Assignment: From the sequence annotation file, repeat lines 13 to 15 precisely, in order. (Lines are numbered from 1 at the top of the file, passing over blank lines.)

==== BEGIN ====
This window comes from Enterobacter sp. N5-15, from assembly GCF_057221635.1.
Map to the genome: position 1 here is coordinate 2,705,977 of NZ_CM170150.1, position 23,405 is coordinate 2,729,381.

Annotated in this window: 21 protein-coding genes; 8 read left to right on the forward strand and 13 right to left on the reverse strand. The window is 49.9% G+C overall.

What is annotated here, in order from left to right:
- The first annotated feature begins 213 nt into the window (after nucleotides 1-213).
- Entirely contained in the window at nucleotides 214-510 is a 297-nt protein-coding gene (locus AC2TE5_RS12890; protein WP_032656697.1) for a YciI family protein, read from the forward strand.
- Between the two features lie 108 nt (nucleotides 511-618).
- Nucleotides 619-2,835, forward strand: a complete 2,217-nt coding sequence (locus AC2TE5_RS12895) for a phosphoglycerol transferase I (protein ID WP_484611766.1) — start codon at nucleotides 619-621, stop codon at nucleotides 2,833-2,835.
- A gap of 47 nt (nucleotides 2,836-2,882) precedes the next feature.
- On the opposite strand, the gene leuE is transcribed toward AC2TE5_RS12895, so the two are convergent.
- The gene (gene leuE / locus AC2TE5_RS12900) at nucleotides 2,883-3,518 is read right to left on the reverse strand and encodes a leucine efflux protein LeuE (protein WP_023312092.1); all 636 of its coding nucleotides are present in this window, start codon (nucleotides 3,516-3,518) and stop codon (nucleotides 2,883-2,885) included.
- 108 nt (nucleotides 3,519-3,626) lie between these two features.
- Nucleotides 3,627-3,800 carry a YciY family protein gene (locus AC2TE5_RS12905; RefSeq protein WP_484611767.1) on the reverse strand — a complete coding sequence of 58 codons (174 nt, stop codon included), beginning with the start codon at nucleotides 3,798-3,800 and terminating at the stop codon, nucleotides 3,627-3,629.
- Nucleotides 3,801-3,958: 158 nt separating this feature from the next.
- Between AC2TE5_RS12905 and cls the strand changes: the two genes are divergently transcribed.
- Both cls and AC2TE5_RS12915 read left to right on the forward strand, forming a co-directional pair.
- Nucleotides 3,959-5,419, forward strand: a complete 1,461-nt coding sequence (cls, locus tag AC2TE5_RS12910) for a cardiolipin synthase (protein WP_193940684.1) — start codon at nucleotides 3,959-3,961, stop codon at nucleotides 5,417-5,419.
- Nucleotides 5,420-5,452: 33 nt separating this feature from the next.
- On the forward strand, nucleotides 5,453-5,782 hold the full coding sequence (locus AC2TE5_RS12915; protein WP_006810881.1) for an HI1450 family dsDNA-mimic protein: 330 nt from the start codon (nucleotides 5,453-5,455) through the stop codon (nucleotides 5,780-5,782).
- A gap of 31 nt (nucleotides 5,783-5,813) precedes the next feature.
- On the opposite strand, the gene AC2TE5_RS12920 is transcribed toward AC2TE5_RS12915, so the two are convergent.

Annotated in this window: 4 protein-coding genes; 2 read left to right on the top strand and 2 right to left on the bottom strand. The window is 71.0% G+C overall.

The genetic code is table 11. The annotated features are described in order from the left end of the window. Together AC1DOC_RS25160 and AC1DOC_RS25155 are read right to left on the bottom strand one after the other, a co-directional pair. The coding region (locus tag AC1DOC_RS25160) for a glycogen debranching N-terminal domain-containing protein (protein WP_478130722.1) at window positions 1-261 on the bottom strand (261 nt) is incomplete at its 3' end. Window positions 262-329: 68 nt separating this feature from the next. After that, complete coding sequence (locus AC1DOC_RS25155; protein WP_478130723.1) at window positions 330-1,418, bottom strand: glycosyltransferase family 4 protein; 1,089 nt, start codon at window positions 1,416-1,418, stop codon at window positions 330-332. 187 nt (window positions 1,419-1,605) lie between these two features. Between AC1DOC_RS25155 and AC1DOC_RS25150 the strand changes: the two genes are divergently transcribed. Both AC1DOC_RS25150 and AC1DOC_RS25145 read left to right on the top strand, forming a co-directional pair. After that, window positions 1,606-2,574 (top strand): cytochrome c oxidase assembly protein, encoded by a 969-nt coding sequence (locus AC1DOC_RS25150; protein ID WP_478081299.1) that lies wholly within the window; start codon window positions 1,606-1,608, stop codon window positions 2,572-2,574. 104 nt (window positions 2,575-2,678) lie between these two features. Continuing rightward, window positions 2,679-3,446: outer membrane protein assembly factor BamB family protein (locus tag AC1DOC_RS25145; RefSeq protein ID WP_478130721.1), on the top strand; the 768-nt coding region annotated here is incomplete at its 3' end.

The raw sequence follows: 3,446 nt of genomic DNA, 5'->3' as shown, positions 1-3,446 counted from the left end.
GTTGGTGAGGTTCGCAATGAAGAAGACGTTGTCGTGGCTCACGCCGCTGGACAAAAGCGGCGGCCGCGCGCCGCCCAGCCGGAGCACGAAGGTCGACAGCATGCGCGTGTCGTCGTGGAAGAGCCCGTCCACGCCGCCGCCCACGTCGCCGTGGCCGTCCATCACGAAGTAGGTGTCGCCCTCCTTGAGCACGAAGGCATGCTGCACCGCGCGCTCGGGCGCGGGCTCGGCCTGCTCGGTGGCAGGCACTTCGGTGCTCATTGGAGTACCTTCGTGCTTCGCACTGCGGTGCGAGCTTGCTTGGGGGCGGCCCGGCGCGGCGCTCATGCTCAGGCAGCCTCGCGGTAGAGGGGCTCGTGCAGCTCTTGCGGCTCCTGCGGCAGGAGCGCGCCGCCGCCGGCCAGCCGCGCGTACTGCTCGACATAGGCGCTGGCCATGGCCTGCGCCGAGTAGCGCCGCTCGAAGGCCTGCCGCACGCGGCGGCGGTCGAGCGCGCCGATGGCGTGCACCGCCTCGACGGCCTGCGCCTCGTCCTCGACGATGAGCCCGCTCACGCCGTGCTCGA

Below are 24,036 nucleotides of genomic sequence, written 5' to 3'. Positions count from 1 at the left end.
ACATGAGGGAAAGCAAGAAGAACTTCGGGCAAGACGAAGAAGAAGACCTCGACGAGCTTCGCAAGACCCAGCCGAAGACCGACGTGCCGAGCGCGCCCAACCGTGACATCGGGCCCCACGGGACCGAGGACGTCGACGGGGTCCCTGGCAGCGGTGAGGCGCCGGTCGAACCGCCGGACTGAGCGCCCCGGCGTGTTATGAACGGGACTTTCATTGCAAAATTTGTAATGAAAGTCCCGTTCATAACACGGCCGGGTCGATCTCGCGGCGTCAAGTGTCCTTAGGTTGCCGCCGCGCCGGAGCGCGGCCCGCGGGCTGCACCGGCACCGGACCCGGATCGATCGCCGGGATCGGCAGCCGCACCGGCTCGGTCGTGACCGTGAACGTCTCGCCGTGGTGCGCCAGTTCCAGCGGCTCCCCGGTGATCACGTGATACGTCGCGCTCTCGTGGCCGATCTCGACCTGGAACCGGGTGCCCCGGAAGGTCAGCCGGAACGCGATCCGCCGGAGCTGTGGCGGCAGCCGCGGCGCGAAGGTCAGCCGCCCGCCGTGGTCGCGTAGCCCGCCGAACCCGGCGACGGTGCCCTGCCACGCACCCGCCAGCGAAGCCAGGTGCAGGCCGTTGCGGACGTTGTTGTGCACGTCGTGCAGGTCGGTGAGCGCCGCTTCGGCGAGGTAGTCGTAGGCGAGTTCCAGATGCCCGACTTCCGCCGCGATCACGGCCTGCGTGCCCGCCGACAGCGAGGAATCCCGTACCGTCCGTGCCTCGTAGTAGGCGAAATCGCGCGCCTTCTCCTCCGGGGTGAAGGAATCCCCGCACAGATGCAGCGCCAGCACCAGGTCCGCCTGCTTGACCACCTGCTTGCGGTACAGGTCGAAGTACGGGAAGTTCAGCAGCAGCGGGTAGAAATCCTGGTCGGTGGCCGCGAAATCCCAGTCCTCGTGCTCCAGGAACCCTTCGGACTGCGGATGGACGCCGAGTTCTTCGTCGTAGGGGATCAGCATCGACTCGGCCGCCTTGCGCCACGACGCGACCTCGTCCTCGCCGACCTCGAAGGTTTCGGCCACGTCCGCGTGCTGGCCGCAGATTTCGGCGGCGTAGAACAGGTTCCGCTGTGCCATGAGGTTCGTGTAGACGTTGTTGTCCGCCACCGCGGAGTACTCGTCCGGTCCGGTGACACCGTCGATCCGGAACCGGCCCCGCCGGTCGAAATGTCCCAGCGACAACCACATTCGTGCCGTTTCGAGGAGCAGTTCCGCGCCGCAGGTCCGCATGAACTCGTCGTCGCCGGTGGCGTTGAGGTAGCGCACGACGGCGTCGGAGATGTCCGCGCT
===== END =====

- Nucleotides 3,627-3,800 carry a YciY family protein gene (locus AC2TE5_RS12905; RefSeq protein WP_484611767.1) on the reverse strand — a complete coding sequence of 58 codons (174 nt, stop codon included), beginning with the start codon at nucleotides 3,798-3,800 and terminating at the stop codon, nucleotides 3,627-3,629.
- Nucleotides 3,801-3,958: 158 nt separating this feature from the next.
- Between AC2TE5_RS12905 and cls the strand changes: the two genes are divergently transcribed.